Twice convicted cop-killer was granted freedom June 22, 2018. Jackie Wilson was convicted of murdering Chicago police officers, Richard O’Brien and William Fahey in 1982. Judge Hooks determined that Wilson was not a “danger to the community” and has set him free after ordering a new trial.(Screenshot CBS 2 news YouTube)

Judge Hooks, with a history of questionable decisions, determined that Jackie Wilson was not a “danger to the community” and has set him free after ordering a new trial for this twice-convicted cop killer.

After thirty-six years, the families of Officers Fahey and O’Brien will once more be subjected to the nightmares of their loved-ones being murdered.

I cannot adequately describe to you, the reader, what emotions I felt when I heard this disgusting revelation. I was first appalled and nauseous, then confused and finally angered. Has our criminal justice system become fully compromised of police haters? Are there any decent and fair minded judges left, or have they all transformed to left-leaning, police hating activists?

To all my police brothers and sisters out there, lock and load and protect one another. As always, stay safe.

Larry Casey, sergeant (ret.), Chicago Police Department, Criminal Justice Professor, Wilbur Wright College. You can view his website StoriesofaChicagoPoliceOfficer for more information and review his book by the same name.

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Author
Larry Casey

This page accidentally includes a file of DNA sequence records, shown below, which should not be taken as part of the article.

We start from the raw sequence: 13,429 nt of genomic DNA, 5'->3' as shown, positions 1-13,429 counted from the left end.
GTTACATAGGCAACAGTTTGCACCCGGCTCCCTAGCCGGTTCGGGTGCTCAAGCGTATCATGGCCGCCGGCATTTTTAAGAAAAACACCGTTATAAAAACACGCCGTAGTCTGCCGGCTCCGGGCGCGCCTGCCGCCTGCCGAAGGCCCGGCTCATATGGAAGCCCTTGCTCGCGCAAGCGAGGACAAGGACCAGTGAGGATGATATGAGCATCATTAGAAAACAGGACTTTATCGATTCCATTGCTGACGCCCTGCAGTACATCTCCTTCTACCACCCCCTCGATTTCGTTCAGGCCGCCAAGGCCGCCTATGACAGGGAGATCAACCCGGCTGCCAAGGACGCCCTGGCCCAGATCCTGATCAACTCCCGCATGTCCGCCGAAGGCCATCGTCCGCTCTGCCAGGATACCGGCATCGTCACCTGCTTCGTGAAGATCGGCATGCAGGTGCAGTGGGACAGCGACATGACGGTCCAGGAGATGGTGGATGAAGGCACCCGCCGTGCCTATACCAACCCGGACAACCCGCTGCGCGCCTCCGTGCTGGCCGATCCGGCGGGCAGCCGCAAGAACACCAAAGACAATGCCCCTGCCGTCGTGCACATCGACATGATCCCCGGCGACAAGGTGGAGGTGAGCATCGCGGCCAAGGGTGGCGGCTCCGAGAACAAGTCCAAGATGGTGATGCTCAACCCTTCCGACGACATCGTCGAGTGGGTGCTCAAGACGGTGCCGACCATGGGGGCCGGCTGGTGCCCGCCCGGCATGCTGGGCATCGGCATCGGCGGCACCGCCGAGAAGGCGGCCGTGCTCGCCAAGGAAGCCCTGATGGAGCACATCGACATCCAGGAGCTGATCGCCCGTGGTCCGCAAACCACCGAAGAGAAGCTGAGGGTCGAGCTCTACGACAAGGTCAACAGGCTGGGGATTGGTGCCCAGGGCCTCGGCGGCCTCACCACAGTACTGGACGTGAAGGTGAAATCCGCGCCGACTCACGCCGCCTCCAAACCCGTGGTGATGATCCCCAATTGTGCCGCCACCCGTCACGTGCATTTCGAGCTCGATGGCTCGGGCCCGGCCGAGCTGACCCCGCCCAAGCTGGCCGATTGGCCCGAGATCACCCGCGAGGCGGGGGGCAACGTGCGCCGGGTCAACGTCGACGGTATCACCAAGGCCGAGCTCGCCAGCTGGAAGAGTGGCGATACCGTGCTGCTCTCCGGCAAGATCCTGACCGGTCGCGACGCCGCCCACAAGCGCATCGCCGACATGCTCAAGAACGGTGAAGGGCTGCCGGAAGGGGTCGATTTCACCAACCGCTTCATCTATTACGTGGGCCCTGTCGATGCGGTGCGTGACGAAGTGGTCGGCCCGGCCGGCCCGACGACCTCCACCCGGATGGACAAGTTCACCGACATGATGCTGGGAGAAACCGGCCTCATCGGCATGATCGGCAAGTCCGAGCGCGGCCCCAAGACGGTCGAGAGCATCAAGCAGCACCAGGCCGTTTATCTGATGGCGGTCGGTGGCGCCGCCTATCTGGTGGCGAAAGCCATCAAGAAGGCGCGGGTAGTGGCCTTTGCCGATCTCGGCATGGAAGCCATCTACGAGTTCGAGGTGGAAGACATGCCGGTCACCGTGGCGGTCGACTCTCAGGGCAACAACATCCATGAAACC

Having had a grandfather and father on the Chicago Police Department made the choice of becoming a police officer relatively simple. Between the excitement of having a real profession and the prospect of following in the Casey footprint, the Chicago Police Department seemed a natural choice. I donned my recruit uniform in November 1977, at the age of twenty-five. After seventeen years of patrolman status, I was promoted to sergeant. As a supervisor I continued my learning and teaching for thirteen years of overseeing young men and women until 2008. I retired at the age of fifty-six after thirty years of a very wide variety of police work and assignments, narcotics, burglary, robbery, community policing, school security, anti-terrorist, CAPS duty, etc. In 2002 I received my Bachelor of Arts degree from Lewis University, and in 2005, I earned my Masters of Science degree, also from Lewis University. After a few months of relaxation, I started my new career as an adjunct professor of Criminal Justice at Wilbur Wright College. I have been teaching there for the last nine years. Trading thoughts about my police experience led me to write a book of my memories. I did not want to bore people with the typical police stories of shoot-em ups. And seeing I was always a proponent of humor being a policeman’s best outlet for stress and pressure, I decided it was appropriate of me, to write a very different genre of police book. My compilation of short stories is based on the humorous side of police work. Mainly I detail accounts that rarely make their way to the public’s ear. Honesty is also a base for many memories, stories that were too raw or considered too embarrassing for the everyday reader. I’m very proud to say, I teamed up with the Chicago Police Memorial Foundation and I send them a donation for every book I sell through Pay-Pal or at book signings. I have done book signings for charitable events, for police vests, local libraries, GOP sponsored charitable events, local community events and many others. My main goal in writing this book was to entertain and educate the public: to show that police officers are fathers, mother, sisters and brothers, etc. We’re real people with hearts and souls. We laugh and cry like everybody else. We change tires and diapers, go to ball games and wash our cars. We’re simply human.